>with COAs (the computers themselves do, however). The COAs I have seen
    >with generic OEM installation CDs are not stickers. But what I usually
    >do is tape them to the PCs I install them on.


    That's a good idea.

    >>> With regard to the first paragraph, assuming it is an OEM license,
    >>> it is tied to that computer and the EULA does not permit it to be
    >>> used on any other PC.

    >>
    >> I haven't seen it, but it probably is tied to the PC. This was my
    >> idea, not the guy who got the free computer's.

    >
    >No "probably" in this case. That is, if that PC does indeed have an OEM
    >version of Windows XP installed on it, it *is* tied to the computer. So


    What I meant was it proably has an OEM version of XP on it. It's
    probably not a win2000 or 98 computer that was upgraded to XP with a
    retail CD. But I haven't seen it an my friend is a recent refugee
    from Macintosh.

    >the Product Key associated with that license may not be used (per the
    >EULA) on any other PC. This is not to say that others have never tried
    >to do just that and with success. However, it is not permitted by the
    >EULA.
    >
    >>> With regard to the second paragraph, you can install a hard drive if
    >>> you wish and install XP on it; the COA sticker is proof you have the
    >>> right to do this. I'm not sure which method the manufacturer
    >>> provided to reinstall Windows with that particular PC. Perhaps the
    >>> *old* hard drive had a hidden recovery partition. If that is the
    >>> case, you would obviously need to come up with another method. :)
    >>> If eMachine provided a Recovery CD, that should work. Also, a
    >>> generic OEM installation CD of the matching type of XP (e.g., Home
    >>> or Pro) -- matching the license indicated on the COA sticker, that
    >>> is -- will work if you use the COA sticker's Product Key.

    >>
    >> Well, I may try that. It's actually faster than the computer I'm
    >> using now, 800Mhz.

    >
    >Sounds like a plan. You need to determine the method eMachine provided
    >to reinstall the OS. It is in the documentation that came with the PC.
    >If you don't have the documentation, you should be able to find it
    >online if you enter the model and model number in a search engine. If


    That sounds like a plan. I'll probably start on that tomorrow.

    >you can't find it, tell us the model/number, and surely someone here can
    >help you with that.


    Thank you.

    >>>> OT3H, in a few years, when most people have changed to Vista and 7,
    >>>> there will be loads of licenses around that no one wants, isn't that
    >>>> likely?
    >>>
    >>> Not pertinent if they are OEM licenses that have already been used.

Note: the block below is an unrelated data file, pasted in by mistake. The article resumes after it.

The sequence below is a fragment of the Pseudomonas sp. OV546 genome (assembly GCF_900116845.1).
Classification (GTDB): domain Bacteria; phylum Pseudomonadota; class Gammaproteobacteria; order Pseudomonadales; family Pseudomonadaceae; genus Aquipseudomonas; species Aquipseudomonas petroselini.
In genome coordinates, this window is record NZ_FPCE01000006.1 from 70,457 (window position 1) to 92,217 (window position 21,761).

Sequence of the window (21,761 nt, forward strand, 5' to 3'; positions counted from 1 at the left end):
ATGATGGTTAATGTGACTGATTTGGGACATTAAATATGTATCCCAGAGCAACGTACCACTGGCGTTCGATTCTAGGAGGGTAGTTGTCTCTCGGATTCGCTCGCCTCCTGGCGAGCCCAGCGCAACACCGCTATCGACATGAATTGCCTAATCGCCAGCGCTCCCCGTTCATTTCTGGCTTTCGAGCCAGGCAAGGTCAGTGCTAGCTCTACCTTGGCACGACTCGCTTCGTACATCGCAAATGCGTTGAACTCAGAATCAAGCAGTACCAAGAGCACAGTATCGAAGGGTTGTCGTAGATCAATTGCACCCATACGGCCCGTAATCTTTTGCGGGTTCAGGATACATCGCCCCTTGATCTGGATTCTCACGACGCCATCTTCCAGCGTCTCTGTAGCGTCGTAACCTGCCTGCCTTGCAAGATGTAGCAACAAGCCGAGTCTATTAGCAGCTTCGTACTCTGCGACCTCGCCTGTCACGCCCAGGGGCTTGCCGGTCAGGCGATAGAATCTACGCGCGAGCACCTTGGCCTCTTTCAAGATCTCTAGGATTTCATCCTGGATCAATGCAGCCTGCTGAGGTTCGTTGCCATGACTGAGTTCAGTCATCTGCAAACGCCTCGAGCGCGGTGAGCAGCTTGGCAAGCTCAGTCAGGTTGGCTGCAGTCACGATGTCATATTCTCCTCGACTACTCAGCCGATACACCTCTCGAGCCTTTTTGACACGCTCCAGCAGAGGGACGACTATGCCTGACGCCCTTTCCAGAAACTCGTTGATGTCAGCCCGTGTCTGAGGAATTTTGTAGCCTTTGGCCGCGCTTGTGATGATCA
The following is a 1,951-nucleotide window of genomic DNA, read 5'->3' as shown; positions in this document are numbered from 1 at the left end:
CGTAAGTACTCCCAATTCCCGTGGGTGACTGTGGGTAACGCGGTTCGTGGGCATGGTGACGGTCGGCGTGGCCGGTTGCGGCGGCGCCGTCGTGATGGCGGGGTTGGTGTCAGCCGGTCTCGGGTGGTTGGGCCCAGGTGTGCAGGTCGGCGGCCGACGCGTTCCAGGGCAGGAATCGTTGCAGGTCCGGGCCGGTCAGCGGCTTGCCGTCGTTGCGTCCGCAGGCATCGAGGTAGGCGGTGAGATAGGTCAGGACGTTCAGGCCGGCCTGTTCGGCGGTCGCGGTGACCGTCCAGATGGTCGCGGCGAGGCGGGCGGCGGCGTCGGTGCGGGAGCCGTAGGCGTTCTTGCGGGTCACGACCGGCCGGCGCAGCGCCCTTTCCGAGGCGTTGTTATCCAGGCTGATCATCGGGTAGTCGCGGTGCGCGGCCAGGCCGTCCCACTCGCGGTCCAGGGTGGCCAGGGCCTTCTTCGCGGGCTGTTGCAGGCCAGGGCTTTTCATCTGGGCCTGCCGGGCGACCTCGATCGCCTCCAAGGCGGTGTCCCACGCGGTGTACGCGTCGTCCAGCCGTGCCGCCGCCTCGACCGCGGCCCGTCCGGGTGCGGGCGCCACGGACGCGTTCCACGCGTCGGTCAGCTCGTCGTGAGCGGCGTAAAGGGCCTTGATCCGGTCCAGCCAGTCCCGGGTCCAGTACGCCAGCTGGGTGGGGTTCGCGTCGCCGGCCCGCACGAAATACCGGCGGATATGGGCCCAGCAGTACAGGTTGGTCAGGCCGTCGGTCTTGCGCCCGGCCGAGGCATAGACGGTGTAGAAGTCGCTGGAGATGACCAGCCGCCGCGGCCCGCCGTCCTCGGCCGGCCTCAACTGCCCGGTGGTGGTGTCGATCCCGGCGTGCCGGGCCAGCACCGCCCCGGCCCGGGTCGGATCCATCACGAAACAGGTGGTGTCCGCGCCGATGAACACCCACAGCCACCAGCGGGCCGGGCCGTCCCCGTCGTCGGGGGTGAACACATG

>>> Remember those licenses are not transferrable (per the EULA).

    >>
    >> I forgot. And when I knew, the full meaning of that didn't occur to
    >> me.
    >>>
    >>>> Or at least that no one uses. Will they be selling them?
    >>>>
    >>>> If I try to use that license years from now, will it warn me it's
    >>>> still in use without screwing up the guy who was nice enough to give
    >>>> me the computer?
    >>>
    >>> There won't be any warning if you are still using the same PC the
    >>> nice guy was using.

    >>
    >> You've explained that the computer had an OEM license, so he won't be
    >> using it after all, iiuc.
    >>
    >> And I can only use it on this one computer, which might work if things
    >> go well.


    BTW, as you could tell maybe from my first questions, this didn't turn
    out anything like I thought it would. My friend has less than I
    thought he would have (though he's not complaining at all, and doesn't
    even know what I incorrectly thought) and I may have more than I
    thought I did. Well I do have more and I may be able to make use of
    it. (My computer is 800 Mhz and the one without the harddrive is
    about 2300.)

    Thanks again.

    >> Thanks a lot.

    >
    >YW.
    >
     
  14. Daave

    Daave Flightless Bird

    mm wrote:
    > BTW, as you could tell maybe from my first questions, this didn't turn
    > out anything like I thought it would. My friend has less than I
    > thought he would have (though he's not complaining at all, and doesn't
    > even know what I incorrectly thought) and I may have more than I
    > thought I did. Well I do have more and I may be able to make use of
    > it. (My computer is 800 Mhz and the one without the harddrive is
    > about 2300.)
    >
    > Thanks again.


    YW.